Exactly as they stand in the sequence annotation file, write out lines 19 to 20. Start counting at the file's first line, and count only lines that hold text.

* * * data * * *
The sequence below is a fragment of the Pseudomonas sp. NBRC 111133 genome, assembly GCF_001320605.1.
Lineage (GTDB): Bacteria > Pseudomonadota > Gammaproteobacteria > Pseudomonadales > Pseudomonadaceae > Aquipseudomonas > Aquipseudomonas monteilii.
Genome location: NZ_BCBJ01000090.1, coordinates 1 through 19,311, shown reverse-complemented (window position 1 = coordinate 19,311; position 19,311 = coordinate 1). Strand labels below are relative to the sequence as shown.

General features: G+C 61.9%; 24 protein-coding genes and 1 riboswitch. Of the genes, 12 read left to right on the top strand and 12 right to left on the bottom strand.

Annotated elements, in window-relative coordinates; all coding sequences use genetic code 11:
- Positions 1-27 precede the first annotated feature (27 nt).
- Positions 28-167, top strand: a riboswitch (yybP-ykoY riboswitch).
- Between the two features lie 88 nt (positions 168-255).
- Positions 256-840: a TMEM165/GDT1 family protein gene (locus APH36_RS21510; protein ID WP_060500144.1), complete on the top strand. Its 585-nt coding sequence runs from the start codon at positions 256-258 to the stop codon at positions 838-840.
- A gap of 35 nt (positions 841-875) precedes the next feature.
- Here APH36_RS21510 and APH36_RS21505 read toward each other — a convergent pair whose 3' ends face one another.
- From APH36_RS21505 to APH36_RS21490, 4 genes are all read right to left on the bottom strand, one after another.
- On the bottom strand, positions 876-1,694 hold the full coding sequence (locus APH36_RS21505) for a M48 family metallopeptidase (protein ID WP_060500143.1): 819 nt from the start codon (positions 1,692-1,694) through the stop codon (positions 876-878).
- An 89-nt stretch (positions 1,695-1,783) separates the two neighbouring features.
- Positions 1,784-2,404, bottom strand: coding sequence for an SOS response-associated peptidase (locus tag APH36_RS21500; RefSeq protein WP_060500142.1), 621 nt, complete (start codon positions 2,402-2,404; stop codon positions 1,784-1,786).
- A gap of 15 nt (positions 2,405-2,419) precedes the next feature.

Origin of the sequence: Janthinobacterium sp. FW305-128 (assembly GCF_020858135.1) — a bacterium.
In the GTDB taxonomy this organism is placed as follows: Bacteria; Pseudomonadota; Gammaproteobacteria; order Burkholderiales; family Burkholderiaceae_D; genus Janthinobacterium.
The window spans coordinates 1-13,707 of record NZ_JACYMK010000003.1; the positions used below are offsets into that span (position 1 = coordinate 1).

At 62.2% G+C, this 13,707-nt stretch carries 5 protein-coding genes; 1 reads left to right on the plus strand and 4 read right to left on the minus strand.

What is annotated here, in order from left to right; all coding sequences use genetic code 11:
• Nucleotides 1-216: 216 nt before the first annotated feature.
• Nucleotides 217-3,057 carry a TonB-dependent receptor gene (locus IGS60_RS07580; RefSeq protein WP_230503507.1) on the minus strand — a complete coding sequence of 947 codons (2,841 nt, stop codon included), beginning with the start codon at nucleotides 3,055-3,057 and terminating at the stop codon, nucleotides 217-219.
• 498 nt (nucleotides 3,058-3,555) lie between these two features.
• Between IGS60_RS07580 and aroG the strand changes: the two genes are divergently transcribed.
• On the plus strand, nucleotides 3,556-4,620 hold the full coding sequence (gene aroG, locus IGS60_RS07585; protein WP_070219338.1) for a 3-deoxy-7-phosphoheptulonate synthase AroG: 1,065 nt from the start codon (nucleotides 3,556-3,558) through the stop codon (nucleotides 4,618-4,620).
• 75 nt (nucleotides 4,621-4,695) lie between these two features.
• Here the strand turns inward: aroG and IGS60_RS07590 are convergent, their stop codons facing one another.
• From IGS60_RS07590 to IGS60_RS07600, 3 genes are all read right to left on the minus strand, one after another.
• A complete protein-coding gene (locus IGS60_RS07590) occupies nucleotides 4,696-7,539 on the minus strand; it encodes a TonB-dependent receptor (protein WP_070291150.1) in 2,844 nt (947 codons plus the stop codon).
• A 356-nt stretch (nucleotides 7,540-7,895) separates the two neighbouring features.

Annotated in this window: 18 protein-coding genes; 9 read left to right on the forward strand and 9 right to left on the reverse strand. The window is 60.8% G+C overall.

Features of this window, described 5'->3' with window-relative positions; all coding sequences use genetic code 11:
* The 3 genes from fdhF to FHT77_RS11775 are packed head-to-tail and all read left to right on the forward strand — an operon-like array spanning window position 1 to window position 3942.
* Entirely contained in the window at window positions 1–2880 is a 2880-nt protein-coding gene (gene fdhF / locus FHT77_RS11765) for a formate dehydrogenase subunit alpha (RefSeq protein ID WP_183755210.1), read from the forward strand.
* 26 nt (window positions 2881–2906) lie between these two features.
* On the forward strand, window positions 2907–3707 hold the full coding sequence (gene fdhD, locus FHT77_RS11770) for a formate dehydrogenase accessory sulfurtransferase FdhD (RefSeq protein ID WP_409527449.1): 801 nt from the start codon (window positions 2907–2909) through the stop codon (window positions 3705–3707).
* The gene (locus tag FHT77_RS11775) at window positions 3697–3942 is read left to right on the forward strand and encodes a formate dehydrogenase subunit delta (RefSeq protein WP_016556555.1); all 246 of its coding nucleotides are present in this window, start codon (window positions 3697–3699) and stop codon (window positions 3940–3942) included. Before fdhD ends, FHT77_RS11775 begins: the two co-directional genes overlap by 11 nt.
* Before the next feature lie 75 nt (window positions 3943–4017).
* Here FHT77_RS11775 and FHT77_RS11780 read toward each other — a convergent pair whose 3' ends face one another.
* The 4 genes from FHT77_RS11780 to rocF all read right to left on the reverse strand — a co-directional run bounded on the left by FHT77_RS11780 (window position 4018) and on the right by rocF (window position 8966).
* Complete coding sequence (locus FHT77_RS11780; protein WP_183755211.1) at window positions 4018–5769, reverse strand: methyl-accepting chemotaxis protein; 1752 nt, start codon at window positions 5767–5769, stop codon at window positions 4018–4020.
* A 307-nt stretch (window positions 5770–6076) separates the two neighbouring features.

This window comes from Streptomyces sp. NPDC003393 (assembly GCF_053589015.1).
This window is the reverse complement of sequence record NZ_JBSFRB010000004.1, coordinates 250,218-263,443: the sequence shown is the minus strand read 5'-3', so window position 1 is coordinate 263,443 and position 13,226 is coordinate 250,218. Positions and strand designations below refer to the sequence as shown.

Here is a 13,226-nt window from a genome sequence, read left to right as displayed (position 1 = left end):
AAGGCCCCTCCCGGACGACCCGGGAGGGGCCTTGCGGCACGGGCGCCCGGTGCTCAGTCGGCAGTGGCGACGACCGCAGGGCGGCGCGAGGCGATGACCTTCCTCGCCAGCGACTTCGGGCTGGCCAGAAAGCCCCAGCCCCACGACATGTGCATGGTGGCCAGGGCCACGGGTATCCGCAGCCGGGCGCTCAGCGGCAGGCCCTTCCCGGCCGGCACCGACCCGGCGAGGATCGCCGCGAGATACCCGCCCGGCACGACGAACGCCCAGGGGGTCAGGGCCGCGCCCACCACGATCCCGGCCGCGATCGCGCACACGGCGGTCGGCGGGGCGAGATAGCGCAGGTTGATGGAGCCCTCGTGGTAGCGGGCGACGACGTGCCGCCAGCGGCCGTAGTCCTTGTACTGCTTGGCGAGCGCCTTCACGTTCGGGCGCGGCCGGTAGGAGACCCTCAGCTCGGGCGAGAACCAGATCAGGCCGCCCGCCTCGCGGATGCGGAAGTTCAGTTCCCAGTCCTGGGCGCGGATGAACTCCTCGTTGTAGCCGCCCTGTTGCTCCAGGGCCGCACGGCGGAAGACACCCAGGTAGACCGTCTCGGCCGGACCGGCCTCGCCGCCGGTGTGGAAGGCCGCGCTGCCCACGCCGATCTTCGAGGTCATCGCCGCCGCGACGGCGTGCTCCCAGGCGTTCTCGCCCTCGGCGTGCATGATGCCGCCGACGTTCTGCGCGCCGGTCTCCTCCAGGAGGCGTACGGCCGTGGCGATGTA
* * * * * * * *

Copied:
The window spans coordinates 1-13,707 of record NZ_JACYMK010000003.1; the positions used below are offsets into that span (position 1 = coordinate 1).

At 62.2% G+C, this 13,707-nt stretch carries 5 protein-coding genes; 1 reads left to right on the plus strand and 4 read right to left on the minus strand.